Table of Contents
Although it has not been long since my previous website revamp, I was recently inspired by fellow users on Mastodon and their various websites based on the YesterWeb and IndieWeb movements. In this post I’ll go into why such movements have resonated with me, the principles I wish to implement in this website, and what changes I have made.
I’ve spoken previously about wanting something simpler when it comes to websites, and how I admire the resurgence of such websites via places such as Neocities. As someone who grew up online making and visiting such websites, this era means a lot to me and has very high levels of nostalgia.
However, I have been reluctant to revert back to such a system due to difficulties in streamlining website creation - writing in Markdown and publishing via Hugo have become comforts I do not wish to let go of.
Furthermore, although I loved my DIVs and iFrames back in the day, I have since come to question the accessibility of such elements, as well as the heavy load of images without alt text, and how many of these types of websites fail to load properly on phones, a device which may be all someone has to connect to the internet.
As such, if I were to create a website inspired by those in the 1990s and 2000s, I’d have to make a few changes and try to make a hybrid with the modern day conveniences and awareness of accessibility, alongside the fun and feel of those retro websites.
I’d also want to incorporate some principles and standards of IndieWeb too, with standards seeming like a good idea to create some sort of agreed upon non-proprietary protocols which can be used in various ways to understand information, rather than APIs.
Regarding principles, I’d like to think I am already abiding by many of them, such as owning my data, making the data public for humans, documenting, and modularity, as well as aiming for good design and user experience. But I could do better, I wanted to try and make a more conscious effort to aim for as many principles as possible.
So, I wanted to a website which adhered to both Web 1.0 and IndieWeb aspects, but was accessible and built on the back of the handy Hugo system I’ve been using for the past year. As such, I decided to look for a theme as minimal as possible and then slowly build from it.
There were quite a few options in the Hugo theme directory, but I was pleased with the first result I tried, XMin. This simple theme comes in at just 130 lines of code, and thus provides the basics of a functional website that I was looking for, something easy to edit as the code cannot be too convoluted.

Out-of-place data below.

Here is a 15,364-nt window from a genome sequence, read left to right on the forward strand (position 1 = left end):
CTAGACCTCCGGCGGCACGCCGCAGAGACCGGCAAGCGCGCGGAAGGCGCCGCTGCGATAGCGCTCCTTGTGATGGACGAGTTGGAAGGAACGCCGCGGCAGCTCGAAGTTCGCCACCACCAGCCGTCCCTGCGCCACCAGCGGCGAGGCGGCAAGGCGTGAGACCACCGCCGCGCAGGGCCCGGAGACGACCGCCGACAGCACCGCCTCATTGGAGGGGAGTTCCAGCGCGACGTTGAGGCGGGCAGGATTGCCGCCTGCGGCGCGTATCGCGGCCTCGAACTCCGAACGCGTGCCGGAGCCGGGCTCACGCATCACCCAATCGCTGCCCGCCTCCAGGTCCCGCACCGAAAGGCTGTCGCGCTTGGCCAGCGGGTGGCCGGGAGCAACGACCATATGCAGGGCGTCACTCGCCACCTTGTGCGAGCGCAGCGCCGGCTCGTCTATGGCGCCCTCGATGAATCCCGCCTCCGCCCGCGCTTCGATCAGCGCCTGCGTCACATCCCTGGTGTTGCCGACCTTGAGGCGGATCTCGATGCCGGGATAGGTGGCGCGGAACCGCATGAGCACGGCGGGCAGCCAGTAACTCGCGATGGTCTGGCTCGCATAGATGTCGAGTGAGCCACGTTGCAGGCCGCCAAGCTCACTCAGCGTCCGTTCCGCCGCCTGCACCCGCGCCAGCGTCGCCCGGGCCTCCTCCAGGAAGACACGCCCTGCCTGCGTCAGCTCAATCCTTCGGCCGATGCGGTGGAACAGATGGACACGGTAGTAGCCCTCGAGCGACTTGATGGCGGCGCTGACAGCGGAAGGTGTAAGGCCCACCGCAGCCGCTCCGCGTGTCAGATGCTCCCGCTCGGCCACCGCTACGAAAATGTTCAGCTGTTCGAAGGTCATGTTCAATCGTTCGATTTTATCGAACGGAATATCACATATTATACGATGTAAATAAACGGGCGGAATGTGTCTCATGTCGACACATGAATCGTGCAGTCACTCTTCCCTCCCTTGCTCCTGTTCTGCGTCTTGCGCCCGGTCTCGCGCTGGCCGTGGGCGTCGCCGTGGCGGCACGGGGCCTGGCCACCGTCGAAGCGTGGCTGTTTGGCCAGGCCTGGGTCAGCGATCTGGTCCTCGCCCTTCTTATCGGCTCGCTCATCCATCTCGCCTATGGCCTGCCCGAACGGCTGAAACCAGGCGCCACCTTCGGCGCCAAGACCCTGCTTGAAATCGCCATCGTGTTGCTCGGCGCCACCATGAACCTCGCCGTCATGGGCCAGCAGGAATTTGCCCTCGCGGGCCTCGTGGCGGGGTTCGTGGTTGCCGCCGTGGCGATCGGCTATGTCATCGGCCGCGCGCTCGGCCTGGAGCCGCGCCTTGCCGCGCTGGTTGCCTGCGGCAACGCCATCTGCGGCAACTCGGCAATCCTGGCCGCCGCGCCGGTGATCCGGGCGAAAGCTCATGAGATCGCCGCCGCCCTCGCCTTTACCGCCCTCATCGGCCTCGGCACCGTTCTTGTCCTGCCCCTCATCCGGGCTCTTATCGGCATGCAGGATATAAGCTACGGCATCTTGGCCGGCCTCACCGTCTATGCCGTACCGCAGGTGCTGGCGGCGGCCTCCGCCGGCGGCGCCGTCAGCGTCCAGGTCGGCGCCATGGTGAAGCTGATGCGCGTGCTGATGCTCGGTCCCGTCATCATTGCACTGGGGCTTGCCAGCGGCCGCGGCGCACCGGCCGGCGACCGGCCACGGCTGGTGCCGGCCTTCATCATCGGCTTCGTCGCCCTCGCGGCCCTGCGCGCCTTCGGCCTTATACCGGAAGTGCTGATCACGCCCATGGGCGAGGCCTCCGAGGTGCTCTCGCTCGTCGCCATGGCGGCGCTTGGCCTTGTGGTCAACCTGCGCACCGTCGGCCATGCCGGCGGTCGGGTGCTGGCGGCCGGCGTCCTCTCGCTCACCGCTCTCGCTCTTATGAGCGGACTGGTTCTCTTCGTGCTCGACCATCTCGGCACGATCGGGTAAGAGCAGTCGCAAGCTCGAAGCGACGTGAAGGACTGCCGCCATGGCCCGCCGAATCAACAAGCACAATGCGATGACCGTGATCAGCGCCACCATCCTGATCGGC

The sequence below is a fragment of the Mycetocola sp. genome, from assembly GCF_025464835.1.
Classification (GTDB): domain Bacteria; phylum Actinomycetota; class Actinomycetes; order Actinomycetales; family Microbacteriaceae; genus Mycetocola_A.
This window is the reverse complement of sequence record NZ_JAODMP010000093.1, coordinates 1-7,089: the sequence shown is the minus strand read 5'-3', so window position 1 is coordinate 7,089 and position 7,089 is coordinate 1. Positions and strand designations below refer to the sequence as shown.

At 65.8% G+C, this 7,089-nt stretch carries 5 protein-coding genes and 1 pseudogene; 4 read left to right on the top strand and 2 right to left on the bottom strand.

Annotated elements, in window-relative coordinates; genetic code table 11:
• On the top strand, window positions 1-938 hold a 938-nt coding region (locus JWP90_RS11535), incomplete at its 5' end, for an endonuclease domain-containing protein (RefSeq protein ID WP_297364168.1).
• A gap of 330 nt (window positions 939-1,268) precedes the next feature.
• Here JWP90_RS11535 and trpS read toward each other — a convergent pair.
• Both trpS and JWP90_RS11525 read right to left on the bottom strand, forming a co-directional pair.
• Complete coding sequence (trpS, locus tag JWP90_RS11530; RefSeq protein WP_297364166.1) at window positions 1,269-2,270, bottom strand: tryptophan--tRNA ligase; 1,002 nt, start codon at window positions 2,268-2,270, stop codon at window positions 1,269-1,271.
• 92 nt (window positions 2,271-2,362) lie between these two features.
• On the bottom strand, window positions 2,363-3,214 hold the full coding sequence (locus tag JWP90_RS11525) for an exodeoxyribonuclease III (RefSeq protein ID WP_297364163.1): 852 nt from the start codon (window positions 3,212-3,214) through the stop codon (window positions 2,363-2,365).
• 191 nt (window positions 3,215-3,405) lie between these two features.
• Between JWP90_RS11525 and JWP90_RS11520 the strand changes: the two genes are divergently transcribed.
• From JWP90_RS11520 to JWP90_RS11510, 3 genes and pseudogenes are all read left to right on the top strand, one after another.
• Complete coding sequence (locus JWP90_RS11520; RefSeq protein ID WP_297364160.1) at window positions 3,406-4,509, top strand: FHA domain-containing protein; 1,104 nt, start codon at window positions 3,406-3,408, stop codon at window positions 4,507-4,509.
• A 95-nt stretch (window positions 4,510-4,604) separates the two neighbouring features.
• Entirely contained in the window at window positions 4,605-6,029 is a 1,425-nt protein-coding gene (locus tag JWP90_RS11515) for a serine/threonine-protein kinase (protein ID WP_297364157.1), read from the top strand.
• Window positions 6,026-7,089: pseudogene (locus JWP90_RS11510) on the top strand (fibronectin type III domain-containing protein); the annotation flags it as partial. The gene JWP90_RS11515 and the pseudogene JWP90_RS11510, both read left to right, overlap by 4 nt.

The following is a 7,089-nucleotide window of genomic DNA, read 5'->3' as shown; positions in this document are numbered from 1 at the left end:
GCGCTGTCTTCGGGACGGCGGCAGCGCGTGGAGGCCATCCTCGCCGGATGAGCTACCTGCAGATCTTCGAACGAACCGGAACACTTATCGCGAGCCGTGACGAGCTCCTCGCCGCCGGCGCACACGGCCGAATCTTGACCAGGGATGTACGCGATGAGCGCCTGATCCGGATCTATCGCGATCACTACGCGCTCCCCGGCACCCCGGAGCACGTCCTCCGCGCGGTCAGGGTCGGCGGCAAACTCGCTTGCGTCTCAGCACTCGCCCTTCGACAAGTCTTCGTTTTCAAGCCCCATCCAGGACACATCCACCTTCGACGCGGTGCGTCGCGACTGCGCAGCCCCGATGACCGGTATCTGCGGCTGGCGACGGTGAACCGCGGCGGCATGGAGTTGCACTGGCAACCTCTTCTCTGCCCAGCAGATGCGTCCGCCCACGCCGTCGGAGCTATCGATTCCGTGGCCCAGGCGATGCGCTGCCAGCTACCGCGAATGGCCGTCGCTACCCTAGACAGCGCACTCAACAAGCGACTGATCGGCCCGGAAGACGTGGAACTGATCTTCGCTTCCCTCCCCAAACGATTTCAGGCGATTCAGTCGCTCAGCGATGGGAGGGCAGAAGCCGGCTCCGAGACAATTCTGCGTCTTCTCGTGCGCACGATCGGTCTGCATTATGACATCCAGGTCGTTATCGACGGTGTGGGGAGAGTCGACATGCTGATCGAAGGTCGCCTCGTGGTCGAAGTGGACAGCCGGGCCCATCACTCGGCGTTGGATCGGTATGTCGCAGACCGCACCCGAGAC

I am very satisfied with the theme, and I’ve learned a lot about Hugo, HTML and CSS having to implement tweaks in to achieve the website I want.
Sadgrl’s Layout Builder
A significant alteration to the theme was merging it with a DIV based layout generated using Sadgrl’s layout builder, choosing a header, footer, navigation bar, top bar, and one sidebar. I wanted to do this in an attempt to further bring the overall website design back to the style of Web 1.0, which featured DIVs extensively. As such, through the merger, the website has become significantly less XMin, and more based on the coding by Sadgrl.
While I greatly appreciate the clean code as a fantastic starting point to develop a website, it nonetheless means I needed to spent time adding features in I wanted the website to have. At the top of my list were Mermaid diagrams, a Table of Contents, and dates indicating when the post was last modified.
In the end, here were the following tweaks made and links to the guides I read:
|Table of Contents
|Sebastian De Deyne
|Last Edited Date
|Make With Hugo
|Full RSS Feed
|Rock Your Code
I have also added permalink anchors to the front of headers 2 and 3 to help with easy linking within posts. Unfortunately, I cobbled this together bit-by-bit with numerous pieces scattered across the internet and I regrettably can no longer identify, or find through search, the original sources I need to credit.
You may ask, Rosé Pine? What happened to Catppuccin?
Well, I still do like Catppuccin, but I wanted something warmer and friendly for the colour scheme. Not knowing where to find such a theme, I began searching though those with pre-existing Hugo syntax highlighting, and stumbled across Rosé Pine. To my relief, they have a fully fledged website with a palette, making it easy to custom edit the CSS.
However, as I was finishing up on the CSS, I realised how much I wanted the user to be able to switch between a light mode and dark mode, and saw this as an accessibility issue. I was initially deterred as I had struggled immensely with getting Mermaid diagrams to change between a light or dark mode. But with this website rebuild, I found no issue at all in getting the Mermaid diagrams to change colours depending on theme. I did hit a snag in getting the website to “remember” the chosen theme while navigating the website, but this was fixed with help from this guide here about Local Storage API.